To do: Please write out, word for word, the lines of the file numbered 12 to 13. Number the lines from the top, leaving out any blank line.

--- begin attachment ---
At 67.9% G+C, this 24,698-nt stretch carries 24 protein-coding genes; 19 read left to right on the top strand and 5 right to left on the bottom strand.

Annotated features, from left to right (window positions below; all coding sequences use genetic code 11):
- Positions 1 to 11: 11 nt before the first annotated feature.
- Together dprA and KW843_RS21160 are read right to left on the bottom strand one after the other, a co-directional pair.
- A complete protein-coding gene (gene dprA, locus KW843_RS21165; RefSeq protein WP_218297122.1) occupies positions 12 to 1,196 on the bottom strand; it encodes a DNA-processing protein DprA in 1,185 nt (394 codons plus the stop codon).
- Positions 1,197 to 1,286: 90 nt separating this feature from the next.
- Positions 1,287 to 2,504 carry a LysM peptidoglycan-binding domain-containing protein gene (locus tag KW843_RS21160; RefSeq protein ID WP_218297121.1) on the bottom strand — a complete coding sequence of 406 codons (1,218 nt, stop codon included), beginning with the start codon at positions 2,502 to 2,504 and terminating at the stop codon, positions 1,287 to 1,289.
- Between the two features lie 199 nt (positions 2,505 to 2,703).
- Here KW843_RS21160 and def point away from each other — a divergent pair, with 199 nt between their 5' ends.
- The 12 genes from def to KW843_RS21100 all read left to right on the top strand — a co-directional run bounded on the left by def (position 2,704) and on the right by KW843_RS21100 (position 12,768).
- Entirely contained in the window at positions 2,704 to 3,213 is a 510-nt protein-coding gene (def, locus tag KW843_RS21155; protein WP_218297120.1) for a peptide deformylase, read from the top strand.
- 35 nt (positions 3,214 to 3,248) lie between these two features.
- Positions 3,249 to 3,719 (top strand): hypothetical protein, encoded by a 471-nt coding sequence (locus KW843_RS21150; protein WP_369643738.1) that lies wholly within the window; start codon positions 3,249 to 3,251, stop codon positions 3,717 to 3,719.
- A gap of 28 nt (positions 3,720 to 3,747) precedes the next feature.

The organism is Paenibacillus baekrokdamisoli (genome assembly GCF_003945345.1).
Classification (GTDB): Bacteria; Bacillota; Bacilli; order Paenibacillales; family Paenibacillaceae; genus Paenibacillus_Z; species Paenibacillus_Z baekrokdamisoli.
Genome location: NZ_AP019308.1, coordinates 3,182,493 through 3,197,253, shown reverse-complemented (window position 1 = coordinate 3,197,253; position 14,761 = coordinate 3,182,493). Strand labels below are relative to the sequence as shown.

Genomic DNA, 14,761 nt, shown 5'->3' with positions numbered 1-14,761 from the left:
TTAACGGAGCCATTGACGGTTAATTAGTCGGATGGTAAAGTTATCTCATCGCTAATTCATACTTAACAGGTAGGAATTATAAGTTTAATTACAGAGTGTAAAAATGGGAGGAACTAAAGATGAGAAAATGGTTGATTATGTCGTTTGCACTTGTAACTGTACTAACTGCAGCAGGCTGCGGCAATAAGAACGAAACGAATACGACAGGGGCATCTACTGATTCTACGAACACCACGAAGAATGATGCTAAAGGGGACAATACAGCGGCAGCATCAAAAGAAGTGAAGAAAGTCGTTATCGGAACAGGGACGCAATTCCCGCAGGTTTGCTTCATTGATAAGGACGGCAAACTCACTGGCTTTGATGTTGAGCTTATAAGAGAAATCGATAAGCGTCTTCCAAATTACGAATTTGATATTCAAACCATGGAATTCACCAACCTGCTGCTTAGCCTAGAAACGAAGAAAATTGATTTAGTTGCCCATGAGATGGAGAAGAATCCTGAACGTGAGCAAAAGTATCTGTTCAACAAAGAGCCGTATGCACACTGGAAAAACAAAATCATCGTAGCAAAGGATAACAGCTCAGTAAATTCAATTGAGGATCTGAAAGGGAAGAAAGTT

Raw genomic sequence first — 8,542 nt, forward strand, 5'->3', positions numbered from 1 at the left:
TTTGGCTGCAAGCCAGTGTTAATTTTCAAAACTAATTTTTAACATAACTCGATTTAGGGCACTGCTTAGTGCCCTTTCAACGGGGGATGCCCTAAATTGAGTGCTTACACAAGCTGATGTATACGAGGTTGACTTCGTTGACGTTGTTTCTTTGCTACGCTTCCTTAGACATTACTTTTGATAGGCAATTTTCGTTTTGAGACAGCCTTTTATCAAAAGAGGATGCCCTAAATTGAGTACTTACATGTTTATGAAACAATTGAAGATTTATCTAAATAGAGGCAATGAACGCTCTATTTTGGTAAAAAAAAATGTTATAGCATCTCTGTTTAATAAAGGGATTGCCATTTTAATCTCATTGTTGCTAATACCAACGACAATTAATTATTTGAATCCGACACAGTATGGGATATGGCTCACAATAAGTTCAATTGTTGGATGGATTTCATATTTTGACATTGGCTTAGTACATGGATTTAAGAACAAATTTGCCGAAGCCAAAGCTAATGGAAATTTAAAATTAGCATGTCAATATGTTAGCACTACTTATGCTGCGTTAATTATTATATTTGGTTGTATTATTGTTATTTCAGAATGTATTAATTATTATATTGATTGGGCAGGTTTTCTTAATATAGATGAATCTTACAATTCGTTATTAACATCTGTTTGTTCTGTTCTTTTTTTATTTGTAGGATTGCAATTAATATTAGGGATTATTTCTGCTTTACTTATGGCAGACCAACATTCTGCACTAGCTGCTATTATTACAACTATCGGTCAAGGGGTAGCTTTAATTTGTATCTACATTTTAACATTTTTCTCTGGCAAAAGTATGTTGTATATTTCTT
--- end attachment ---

- 35 nt (positions 3,214 to 3,248) lie between these two features.
- Positions 3,249 to 3,719 (top strand): hypothetical protein, encoded by a 471-nt coding sequence (locus KW843_RS21150; protein WP_369643738.1) that lies wholly within the window; start codon positions 3,249 to 3,251, stop codon positions 3,717 to 3,719.